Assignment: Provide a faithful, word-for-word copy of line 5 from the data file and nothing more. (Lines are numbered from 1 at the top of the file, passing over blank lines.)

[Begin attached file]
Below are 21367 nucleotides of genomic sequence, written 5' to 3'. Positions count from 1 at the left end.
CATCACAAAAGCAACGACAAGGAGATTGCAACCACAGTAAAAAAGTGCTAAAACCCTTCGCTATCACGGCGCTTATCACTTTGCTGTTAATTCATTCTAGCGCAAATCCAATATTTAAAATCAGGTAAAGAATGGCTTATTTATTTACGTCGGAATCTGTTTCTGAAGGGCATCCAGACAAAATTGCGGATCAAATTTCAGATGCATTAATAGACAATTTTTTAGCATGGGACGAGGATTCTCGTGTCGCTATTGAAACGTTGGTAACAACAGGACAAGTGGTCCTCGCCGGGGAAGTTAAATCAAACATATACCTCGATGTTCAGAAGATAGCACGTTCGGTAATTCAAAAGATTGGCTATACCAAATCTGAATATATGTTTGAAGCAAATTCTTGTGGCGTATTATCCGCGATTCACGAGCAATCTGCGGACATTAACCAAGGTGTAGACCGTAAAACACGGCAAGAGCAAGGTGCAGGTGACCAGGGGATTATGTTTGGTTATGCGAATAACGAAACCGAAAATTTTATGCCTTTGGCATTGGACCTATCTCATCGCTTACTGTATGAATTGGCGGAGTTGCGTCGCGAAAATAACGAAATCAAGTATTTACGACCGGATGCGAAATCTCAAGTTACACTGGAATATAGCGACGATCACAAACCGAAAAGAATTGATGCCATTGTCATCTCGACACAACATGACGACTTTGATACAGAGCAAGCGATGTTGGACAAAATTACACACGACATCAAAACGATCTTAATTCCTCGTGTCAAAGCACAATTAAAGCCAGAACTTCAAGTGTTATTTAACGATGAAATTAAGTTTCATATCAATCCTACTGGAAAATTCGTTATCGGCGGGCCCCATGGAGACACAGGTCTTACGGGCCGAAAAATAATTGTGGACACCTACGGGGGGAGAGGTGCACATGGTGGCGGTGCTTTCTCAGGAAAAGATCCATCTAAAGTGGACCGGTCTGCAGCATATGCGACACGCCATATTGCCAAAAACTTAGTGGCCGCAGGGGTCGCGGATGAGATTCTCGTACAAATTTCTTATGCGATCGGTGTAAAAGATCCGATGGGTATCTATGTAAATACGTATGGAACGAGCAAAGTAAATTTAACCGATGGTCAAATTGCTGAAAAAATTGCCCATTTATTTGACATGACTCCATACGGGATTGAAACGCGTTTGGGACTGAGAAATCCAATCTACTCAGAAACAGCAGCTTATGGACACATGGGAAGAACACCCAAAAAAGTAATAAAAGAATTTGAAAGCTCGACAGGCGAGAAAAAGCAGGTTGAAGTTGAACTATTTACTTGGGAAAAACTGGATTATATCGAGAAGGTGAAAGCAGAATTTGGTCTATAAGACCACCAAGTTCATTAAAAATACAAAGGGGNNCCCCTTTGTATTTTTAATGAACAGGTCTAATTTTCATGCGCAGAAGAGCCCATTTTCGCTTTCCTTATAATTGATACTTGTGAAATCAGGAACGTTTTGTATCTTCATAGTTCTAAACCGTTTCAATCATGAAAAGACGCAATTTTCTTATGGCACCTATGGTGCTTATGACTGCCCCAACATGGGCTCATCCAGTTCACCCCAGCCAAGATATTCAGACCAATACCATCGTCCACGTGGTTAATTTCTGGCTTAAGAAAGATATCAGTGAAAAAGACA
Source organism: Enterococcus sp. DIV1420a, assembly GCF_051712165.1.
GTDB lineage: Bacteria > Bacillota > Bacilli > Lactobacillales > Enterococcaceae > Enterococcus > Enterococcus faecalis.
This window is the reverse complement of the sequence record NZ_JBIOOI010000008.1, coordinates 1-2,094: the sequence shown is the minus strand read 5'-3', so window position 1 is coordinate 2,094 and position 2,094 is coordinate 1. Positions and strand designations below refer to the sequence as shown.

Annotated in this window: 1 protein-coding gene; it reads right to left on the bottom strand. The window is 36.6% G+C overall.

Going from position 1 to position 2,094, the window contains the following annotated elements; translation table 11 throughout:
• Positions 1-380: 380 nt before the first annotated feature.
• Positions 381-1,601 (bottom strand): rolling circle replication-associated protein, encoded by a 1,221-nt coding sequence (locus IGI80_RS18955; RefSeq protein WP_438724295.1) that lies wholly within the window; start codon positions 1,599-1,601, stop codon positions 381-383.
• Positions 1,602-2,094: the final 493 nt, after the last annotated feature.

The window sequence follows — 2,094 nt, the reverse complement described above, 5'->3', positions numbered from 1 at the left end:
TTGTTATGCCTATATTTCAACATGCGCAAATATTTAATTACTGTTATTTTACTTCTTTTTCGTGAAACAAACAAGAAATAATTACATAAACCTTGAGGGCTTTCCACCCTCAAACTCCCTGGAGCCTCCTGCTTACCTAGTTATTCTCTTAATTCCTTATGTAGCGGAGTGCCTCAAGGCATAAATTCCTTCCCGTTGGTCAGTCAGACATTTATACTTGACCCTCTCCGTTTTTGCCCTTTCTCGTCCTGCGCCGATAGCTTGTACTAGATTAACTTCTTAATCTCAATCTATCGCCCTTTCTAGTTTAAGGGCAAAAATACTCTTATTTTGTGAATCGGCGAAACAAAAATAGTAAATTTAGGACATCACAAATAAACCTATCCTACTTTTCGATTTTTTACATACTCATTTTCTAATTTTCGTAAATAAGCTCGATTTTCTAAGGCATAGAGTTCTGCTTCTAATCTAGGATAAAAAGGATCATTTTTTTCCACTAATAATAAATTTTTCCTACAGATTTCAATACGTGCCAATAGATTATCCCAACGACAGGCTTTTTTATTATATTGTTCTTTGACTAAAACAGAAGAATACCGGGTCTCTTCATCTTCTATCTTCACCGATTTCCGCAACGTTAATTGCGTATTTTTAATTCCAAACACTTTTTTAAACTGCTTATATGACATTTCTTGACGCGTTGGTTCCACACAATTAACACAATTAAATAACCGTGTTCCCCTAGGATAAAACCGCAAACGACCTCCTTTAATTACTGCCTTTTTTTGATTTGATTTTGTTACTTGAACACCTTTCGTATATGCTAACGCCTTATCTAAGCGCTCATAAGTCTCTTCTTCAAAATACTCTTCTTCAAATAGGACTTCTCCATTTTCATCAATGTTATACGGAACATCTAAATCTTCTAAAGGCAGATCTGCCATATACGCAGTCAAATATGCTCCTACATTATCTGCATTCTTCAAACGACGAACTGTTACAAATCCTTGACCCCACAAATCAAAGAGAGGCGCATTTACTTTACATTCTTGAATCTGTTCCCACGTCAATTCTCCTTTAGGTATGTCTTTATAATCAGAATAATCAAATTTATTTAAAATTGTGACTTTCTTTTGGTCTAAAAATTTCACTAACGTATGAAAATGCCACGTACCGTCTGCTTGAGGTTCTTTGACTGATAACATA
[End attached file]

This window is the reverse complement of the sequence record NZ_JBIOOI010000008.1, coordinates 1-2,094: the sequence shown is the minus strand read 5'-3', so window position 1 is coordinate 2,094 and position 2,094 is coordinate 1. Positions and strand designations below refer to the sequence as shown.